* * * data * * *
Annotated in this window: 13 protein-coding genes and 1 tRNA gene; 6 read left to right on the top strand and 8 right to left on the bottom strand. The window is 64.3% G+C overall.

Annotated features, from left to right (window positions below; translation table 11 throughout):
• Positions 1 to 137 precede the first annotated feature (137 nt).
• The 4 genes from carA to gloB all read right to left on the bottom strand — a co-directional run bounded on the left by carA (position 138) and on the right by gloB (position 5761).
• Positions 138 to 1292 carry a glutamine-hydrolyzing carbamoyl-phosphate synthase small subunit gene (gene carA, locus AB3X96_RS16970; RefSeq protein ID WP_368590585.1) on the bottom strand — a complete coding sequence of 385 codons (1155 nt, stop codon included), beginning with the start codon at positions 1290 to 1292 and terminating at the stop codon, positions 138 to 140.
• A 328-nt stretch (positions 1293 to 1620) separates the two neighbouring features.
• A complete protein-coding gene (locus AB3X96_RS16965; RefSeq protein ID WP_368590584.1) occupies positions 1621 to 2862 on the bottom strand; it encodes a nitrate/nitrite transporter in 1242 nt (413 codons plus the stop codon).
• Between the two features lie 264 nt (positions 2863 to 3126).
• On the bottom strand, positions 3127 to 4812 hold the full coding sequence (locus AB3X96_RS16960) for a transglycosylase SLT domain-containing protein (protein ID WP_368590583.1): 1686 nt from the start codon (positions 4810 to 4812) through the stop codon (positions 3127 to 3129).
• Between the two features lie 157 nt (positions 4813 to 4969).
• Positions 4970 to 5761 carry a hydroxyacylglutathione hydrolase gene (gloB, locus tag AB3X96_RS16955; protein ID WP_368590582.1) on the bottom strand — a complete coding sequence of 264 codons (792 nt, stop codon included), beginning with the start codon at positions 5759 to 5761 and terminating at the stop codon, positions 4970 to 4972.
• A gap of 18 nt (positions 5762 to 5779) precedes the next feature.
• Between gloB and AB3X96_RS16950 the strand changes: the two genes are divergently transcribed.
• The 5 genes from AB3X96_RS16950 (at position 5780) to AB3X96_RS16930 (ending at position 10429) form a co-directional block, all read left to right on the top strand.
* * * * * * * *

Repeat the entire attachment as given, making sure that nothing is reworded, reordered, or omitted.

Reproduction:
Annotated in this window: 13 protein-coding genes and 1 tRNA gene; 6 read left to right on the top strand and 8 right to left on the bottom strand. The window is 64.3% G+C overall.

Annotated features, from left to right (window positions below; translation table 11 throughout):
• Positions 1 to 137 precede the first annotated feature (137 nt).
• The 4 genes from carA to gloB all read right to left on the bottom strand — a co-directional run bounded on the left by carA (position 138) and on the right by gloB (position 5761).
• Positions 138 to 1292 carry a glutamine-hydrolyzing carbamoyl-phosphate synthase small subunit gene (gene carA, locus AB3X96_RS16970; RefSeq protein ID WP_368590585.1) on the bottom strand — a complete coding sequence of 385 codons (1155 nt, stop codon included), beginning with the start codon at positions 1290 to 1292 and terminating at the stop codon, positions 138 to 140.
• A 328-nt stretch (positions 1293 to 1620) separates the two neighbouring features.
• A complete protein-coding gene (locus AB3X96_RS16965; RefSeq protein ID WP_368590584.1) occupies positions 1621 to 2862 on the bottom strand; it encodes a nitrate/nitrite transporter in 1242 nt (413 codons plus the stop codon).
• Between the two features lie 264 nt (positions 2863 to 3126).
• On the bottom strand, positions 3127 to 4812 hold the full coding sequence (locus AB3X96_RS16960) for a transglycosylase SLT domain-containing protein (protein ID WP_368590583.1): 1686 nt from the start codon (positions 4810 to 4812) through the stop codon (positions 3127 to 3129).
• Between the two features lie 157 nt (positions 4813 to 4969).
• Positions 4970 to 5761 carry a hydroxyacylglutathione hydrolase gene (gloB, locus tag AB3X96_RS16955; protein ID WP_368590582.1) on the bottom strand — a complete coding sequence of 264 codons (792 nt, stop codon included), beginning with the start codon at positions 5759 to 5761 and terminating at the stop codon, positions 4970 to 4972.
• A gap of 18 nt (positions 5762 to 5779) precedes the next feature.
• Between gloB and AB3X96_RS16950 the strand changes: the two genes are divergently transcribed.
• The 5 genes from AB3X96_RS16950 (at position 5780) to AB3X96_RS16930 (ending at position 10429) form a co-directional block, all read left to right on the top strand.